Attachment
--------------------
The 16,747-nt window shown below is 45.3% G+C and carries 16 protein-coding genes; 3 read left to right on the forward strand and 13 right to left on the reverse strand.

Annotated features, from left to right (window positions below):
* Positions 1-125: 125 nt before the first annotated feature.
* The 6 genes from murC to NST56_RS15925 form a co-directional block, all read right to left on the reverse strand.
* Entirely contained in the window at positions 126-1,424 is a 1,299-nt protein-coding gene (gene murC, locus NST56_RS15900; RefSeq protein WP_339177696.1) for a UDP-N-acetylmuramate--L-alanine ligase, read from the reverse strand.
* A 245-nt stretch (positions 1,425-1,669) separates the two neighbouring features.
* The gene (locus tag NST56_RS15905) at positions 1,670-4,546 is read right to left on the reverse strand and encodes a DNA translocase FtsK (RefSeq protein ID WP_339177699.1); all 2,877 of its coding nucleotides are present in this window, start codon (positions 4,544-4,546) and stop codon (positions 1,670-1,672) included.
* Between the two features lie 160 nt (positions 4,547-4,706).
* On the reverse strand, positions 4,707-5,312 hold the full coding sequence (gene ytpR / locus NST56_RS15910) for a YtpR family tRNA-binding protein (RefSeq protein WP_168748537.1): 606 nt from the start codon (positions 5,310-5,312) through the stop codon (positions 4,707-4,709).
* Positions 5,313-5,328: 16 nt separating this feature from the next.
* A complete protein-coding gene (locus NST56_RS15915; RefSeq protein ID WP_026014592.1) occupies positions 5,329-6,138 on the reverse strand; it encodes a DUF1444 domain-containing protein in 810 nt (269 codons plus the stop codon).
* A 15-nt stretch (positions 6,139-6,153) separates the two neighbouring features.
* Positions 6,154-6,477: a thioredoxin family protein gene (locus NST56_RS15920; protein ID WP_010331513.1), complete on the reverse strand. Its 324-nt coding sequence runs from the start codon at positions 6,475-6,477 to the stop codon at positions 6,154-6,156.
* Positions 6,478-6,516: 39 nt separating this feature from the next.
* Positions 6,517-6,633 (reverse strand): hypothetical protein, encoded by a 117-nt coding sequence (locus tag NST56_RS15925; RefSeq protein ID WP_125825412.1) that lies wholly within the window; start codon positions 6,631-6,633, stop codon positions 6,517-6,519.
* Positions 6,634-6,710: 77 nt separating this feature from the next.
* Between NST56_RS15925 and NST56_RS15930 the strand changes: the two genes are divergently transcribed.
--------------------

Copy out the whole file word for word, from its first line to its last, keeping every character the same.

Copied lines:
The 16,747-nt window shown below is 45.3% G+C and carries 16 protein-coding genes; 3 read left to right on the forward strand and 13 right to left on the reverse strand.

Annotated features, from left to right (window positions below):
* Positions 1-125: 125 nt before the first annotated feature.
* The 6 genes from murC to NST56_RS15925 form a co-directional block, all read right to left on the reverse strand.
* Entirely contained in the window at positions 126-1,424 is a 1,299-nt protein-coding gene (gene murC, locus NST56_RS15900; RefSeq protein WP_339177696.1) for a UDP-N-acetylmuramate--L-alanine ligase, read from the reverse strand.
* A 245-nt stretch (positions 1,425-1,669) separates the two neighbouring features.
* The gene (locus tag NST56_RS15905) at positions 1,670-4,546 is read right to left on the reverse strand and encodes a DNA translocase FtsK (RefSeq protein ID WP_339177699.1); all 2,877 of its coding nucleotides are present in this window, start codon (positions 4,544-4,546) and stop codon (positions 1,670-1,672) included.
* Between the two features lie 160 nt (positions 4,547-4,706).
* On the reverse strand, positions 4,707-5,312 hold the full coding sequence (gene ytpR / locus NST56_RS15910) for a YtpR family tRNA-binding protein (RefSeq protein WP_168748537.1): 606 nt from the start codon (positions 5,310-5,312) through the stop codon (positions 4,707-4,709).
* Positions 5,313-5,328: 16 nt separating this feature from the next.
* A complete protein-coding gene (locus NST56_RS15915; RefSeq protein ID WP_026014592.1) occupies positions 5,329-6,138 on the reverse strand; it encodes a DUF1444 domain-containing protein in 810 nt (269 codons plus the stop codon).
* A 15-nt stretch (positions 6,139-6,153) separates the two neighbouring features.
* Positions 6,154-6,477: a thioredoxin family protein gene (locus NST56_RS15920; protein ID WP_010331513.1), complete on the reverse strand. Its 324-nt coding sequence runs from the start codon at positions 6,475-6,477 to the stop codon at positions 6,154-6,156.
* Positions 6,478-6,516: 39 nt separating this feature from the next.
* Positions 6,517-6,633 (reverse strand): hypothetical protein, encoded by a 117-nt coding sequence (locus tag NST56_RS15925; RefSeq protein ID WP_125825412.1) that lies wholly within the window; start codon positions 6,631-6,633, stop codon positions 6,517-6,519.
* Positions 6,634-6,710: 77 nt separating this feature from the next.
* Between NST56_RS15925 and NST56_RS15930 the strand changes: the two genes are divergently transcribed.